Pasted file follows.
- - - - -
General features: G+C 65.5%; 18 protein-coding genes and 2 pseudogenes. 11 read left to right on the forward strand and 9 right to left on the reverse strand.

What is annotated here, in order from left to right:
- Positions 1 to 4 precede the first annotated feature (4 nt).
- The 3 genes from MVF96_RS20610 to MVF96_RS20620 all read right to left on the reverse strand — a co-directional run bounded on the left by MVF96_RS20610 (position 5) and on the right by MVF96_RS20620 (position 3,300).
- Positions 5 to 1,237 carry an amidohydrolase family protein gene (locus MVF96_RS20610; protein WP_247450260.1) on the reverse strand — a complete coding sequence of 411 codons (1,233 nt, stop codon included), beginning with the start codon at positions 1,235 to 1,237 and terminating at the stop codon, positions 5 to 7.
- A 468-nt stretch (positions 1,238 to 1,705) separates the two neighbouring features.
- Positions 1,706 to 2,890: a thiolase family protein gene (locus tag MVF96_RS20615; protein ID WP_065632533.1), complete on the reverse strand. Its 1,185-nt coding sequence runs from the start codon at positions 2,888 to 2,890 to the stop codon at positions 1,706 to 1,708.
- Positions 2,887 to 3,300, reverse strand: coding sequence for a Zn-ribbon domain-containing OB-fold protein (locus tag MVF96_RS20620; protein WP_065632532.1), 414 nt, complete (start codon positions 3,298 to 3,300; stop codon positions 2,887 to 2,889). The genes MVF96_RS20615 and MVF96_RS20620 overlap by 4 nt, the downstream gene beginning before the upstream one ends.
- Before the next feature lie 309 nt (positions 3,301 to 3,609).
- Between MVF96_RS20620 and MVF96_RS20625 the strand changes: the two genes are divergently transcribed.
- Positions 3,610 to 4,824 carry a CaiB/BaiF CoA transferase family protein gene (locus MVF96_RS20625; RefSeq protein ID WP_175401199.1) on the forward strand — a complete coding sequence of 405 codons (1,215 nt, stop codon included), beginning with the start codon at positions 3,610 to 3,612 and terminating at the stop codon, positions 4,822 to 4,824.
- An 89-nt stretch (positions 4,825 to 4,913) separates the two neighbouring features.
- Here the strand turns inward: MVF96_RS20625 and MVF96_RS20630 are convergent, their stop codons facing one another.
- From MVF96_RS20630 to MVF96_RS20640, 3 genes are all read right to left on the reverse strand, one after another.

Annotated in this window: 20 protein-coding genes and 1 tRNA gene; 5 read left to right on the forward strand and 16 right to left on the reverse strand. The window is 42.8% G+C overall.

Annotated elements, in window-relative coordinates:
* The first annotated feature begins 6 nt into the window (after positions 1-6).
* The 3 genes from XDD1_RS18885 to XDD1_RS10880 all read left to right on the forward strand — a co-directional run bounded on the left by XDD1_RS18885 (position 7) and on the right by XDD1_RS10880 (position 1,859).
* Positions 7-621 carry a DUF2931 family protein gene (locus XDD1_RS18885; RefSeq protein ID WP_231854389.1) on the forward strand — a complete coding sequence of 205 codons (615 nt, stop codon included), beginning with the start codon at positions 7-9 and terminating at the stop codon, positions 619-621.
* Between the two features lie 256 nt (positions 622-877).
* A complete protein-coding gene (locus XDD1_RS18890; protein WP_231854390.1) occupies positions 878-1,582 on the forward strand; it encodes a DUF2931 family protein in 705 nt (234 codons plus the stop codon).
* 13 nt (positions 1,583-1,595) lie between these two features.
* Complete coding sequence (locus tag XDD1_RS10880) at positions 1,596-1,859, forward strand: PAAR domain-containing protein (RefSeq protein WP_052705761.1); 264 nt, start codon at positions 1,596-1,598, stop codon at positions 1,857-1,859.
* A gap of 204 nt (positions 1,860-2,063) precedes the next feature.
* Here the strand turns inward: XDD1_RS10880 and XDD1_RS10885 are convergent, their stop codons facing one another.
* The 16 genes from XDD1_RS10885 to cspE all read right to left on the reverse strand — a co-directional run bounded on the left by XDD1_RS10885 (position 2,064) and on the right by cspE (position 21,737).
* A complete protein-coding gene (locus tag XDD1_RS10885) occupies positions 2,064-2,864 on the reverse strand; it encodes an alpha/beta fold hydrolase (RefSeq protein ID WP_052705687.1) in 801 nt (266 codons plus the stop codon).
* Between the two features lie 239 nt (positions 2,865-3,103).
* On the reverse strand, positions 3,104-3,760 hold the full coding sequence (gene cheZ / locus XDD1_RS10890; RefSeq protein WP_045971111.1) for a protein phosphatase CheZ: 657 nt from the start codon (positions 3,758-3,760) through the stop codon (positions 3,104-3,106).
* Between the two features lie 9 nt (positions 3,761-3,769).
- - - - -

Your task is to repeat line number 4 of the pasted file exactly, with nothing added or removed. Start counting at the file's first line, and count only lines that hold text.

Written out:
- The 3 genes from MVF96_RS20610 to MVF96_RS20620 all read right to left on the reverse strand — a co-directional run bounded on the left by MVF96_RS20610 (position 5) and on the right by MVF96_RS20620 (position 3,300).